Interesting Bhutanese tradition & culture
Ornate penises flanking doorways, hanging off rooftops, painted on the sides of homes, as signage and on window displays. From bright yellows to pastel pinks, sometimes hairy and sometimes enveloped by a dragon spitting fire, some with piercing eyes and some even ejaculating. How does this rather shocking display of male genitalia fit in with this seemingly traditional country?
Bhutan is blessed with rich culture & tradition. The majority of Bhutanese are Buddhist. The tiny kingdom has numerous ethnic tribes. Presently 24 different languages are spoken in Bhutan. ‘Dzongkha’ is the national language of Bhutan. However, both ‘Dzongkha & English’ are considered official languages.
According to one research study, tourists who visited Bhutan ranked ‘Bhutanese architecture’ as the most authentic resource among the other few resources that attribute to Bhutanese authenticity. Today, traditional Bhutanese architecture remains alive in Bhutan. The Department of Urban and Housing looks after the appropriate architectural design in Bhutanese buildings to keep buildings authentic and unique. All buildings are constructed with multi-coloured wood frontage, small arched windows and sloping roofs. Most of the traditional walls of the Bhutanese house are painted with ‘phallus’.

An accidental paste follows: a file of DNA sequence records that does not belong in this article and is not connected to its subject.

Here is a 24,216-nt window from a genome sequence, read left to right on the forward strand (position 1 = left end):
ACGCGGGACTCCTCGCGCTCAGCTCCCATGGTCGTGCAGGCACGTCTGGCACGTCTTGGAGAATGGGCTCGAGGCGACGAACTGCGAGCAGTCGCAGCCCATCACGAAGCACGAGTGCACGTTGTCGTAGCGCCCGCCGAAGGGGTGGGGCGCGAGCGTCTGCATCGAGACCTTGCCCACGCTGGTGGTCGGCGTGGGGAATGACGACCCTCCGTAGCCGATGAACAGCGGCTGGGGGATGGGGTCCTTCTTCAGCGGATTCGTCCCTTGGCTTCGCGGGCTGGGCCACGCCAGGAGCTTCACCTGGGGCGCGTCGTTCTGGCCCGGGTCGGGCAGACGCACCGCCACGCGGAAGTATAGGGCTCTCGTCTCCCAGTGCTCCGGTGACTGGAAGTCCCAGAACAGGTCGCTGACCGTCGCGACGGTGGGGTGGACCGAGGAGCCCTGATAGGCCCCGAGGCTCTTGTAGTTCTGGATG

Foreigners who travel to Bhutan can see phalluses mushrooming on the walls of Bhutanese buildings. From the religious perspective, Bhutanese believes that the painting of phallus or hanging wooden phallus will ward off evil spirits bringing luck & prosperity to the household.
Some unique cultural identities that serve as tourist attractions are in various forms of arts and crafts. ‘Zorig Chusum’ refers to the 13 traditional arts and crafts. These arts are expressed through Bhutanese paintings, carving, sculpture, calligraphy, gold, silver and black smiting, bamboo work, weaving and embroidery, pottery, masonry, paper and incense production.
One of the most distinctive features of the Bhutanese is the traditional dress, handmade textiles, traditional ceremonies and religious festivals that possess traditional and religious significance.
The physical experiences like Bhutanese national game ‘archery’, trekking up the magnificent Paro Taksang or dipping in the hot stone bath are some authentic experiences a tourist can expect from their visit to Bhutan.
What makes Bhutanese people stand out from the crowd is their traditional dress. Bhutanese men wear ‘Gho’ a longish robe tied around the waist by ‘Kera’, the long belt-like woven using Bhutanese textiles. You can also find women wearing exquisite 'Kira' strutting down the street on a daily basis.
There are many Bhutanese traditions and customs that have been passed down for generations. There is even an official code of conduct, Driglam Namzha, that Bhutanese adhere to in official settings.